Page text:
Saturday, September 30, 2006

Mr. & Mrs. Robinson

As critical as I have been of the game decisions by Manager Frank Robinson, today was a sad day for Our Washington Nationals. Frank was dismissed, officially, by Team President, Stan Kasten and Vice-President, General Manager, Jim Bowden. No word given on whether Frank will even be involved with the team, in a meaningful way, in the near future.

Everyone had seen this coming for some time, yet on this day, I feel very sad for the man that, truly is, THE FACE OF THE WASHINGTON NATIONALS.

Involved in Major League Baseball since 1956, Robinson was first a young star player, with the Cincinnati Reds, where he won the Rookie of the Year award in 1956, then the MVP of the National League in 1961. Unceremoniously traded to the Baltimore Orioles after the 1965 season, he led Baltimore to 2 World Series Championships, becoming the first player in baseball history to win the MVP award in both leagues--1966 and becoming, in that year, one of only 14 players to ever achieve THE TRIPLE CROWN--leading his league in Batting Average, Home Runs and Runs Batted In.
As his playing career wound down, he, eventually, played for the Los Angeles Dodgers and California Angels, and, finished his playing career as the very first, African-American Manager of the Cleveland Indians. A very proud man, Frank would manage 16 years with 4 different franchises. Not only the Indians, but the San Francisco Giants, Baltimore Orioles and finally, the Montreal Expos--transferring with the team to the Nation's Capital, Washington DC in 2005, when the Nationals were born.

Except for his expected trade from Baltimore to Los Angeles after the 1971 season, Robinson has never been given his just due for the professional and classy efforts he has brought to the ballpark, each and everyday. Even the Orioles, the team he is most associated with, and led to its GREATEST GLORY, shoved this man out the door, sadly, from his front office position, by the, universally, hated Peter Angelos in 1998.

Eventually, Frank would land in the Commissioner's Office of Major League Baseball, in charge of discipline when players, managers and coaches were involved with on and off field altercations. That's where he was in 2002, when Bud Selig and the MLB Owners took over the operations of the moribund and dying, Montreal Expos. Thought to only be a caretaker Manager while baseball shutdown the franchise after that season, Frank would continue in Montreal for 3 more years, as Selig, under heavy pressure and many lawsuits, was unable to contract Montreal and the Minnesota Twins. Robinson relishing the job, enjoying the opportunity, to once again, be actively involved in the game he loves. With no money and limited resources, Frank able to keep the Expos in Wild Card Contention in 2002 and 2003, THE DARLINGS OF BASEBALL at the time. Still, no one in Canada seemed to really care about the Expos.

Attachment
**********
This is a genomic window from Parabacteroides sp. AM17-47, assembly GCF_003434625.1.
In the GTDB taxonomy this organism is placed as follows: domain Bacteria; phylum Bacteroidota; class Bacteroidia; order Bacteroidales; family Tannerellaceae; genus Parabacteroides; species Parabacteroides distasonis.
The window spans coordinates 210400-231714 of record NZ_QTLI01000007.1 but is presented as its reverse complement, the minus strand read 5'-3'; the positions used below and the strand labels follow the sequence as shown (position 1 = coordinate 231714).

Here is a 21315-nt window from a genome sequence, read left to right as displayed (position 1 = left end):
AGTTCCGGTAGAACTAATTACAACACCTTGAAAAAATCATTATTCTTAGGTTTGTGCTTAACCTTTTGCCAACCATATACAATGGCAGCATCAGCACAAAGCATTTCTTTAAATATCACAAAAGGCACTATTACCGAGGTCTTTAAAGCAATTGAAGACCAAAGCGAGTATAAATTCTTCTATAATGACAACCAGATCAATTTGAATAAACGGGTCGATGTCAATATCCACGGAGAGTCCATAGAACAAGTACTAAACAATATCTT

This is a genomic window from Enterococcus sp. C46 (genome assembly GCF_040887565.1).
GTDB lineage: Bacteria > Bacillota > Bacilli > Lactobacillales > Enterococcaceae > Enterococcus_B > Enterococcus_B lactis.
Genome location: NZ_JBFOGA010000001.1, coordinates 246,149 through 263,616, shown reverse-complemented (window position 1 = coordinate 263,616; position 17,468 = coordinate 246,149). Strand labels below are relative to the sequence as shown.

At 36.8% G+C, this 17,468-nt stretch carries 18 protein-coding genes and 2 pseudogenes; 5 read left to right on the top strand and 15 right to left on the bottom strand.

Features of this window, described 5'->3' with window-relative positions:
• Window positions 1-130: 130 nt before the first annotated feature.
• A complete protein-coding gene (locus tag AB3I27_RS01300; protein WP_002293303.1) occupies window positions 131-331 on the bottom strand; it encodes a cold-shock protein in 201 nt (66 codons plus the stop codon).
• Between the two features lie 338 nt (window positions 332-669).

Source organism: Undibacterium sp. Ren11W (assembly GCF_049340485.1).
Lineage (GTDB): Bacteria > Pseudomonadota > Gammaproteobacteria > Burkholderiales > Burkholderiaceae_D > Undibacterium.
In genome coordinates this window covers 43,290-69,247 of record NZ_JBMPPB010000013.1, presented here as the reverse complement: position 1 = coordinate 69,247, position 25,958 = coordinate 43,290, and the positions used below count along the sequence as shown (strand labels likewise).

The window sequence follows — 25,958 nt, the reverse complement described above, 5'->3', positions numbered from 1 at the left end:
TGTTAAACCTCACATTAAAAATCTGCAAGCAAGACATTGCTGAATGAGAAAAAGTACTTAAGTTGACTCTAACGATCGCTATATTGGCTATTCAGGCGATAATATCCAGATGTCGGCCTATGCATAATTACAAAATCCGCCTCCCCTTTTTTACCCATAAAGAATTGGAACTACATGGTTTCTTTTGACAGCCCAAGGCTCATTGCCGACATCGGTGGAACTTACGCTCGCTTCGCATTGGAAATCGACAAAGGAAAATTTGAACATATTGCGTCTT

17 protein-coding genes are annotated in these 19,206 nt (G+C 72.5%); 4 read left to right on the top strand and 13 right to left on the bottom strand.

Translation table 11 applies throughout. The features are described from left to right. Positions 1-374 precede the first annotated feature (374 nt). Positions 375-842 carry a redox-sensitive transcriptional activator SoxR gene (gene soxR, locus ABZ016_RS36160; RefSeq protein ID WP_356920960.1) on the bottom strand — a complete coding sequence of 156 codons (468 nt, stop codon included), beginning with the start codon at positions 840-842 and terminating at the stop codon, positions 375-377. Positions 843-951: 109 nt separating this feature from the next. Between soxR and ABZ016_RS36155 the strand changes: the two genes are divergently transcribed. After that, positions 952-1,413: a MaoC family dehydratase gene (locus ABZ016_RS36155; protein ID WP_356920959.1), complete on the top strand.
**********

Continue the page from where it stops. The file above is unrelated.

Finally, after so much upheaval, the Expos moved to Washington in 2005, and still under MLB control, Frank remained as manager. The Nationals soaring to first place, unexpectedly, going 50-31 through the All Star break that first season. Playoff hopes rose to unrealistic proportions by their new found fan base in DC, Northern Virginia and Suburban Maryland. The Nats tanking badly in the second half, finishing at an even 81-81, injuries and limited quality players finally extinguishing the flame on a FANTASY SEASON!!

Again, after performing an admirable job, Robinson was left on the ropes, all winter long, while baseball dickered and delayed the sale of the Washington Nationals. Frank, eventually being told, yeah, you can come back for 2006, but only under our terms. The Terms of Jim Bowden. Frank reluctantly agreed. Then, Jimbo left Robinson out to dry. MLB wouldn't allow the team to sign any decent free agents. Baseball wanting to make as much money as possible on the Nats. Bowden would give up all the pitching depth, in an effort to build his own fantasy team. And, more importantly, Jimbo taking away the one player, Frank LOVED THE MOST--and the fans too--JAMEY CARROLL.

The 2006 began, and was over by the end of April. Injuries killing what pitching depth was left, the team getting off to an 8-17 start by the end of that first month, and never recovering. When the MLB finally transferred the team to THE LERNER GROUP in July, Jim Bowden, all of a sudden, changed mantra, talking about building with youth, as per Stan Kasten, not his fantasy players. Once again, Frank was the perceived fall guy, for not being able to win with what he was given. It was unfair, and a blatant blow by Jimbo to move blame away from himself.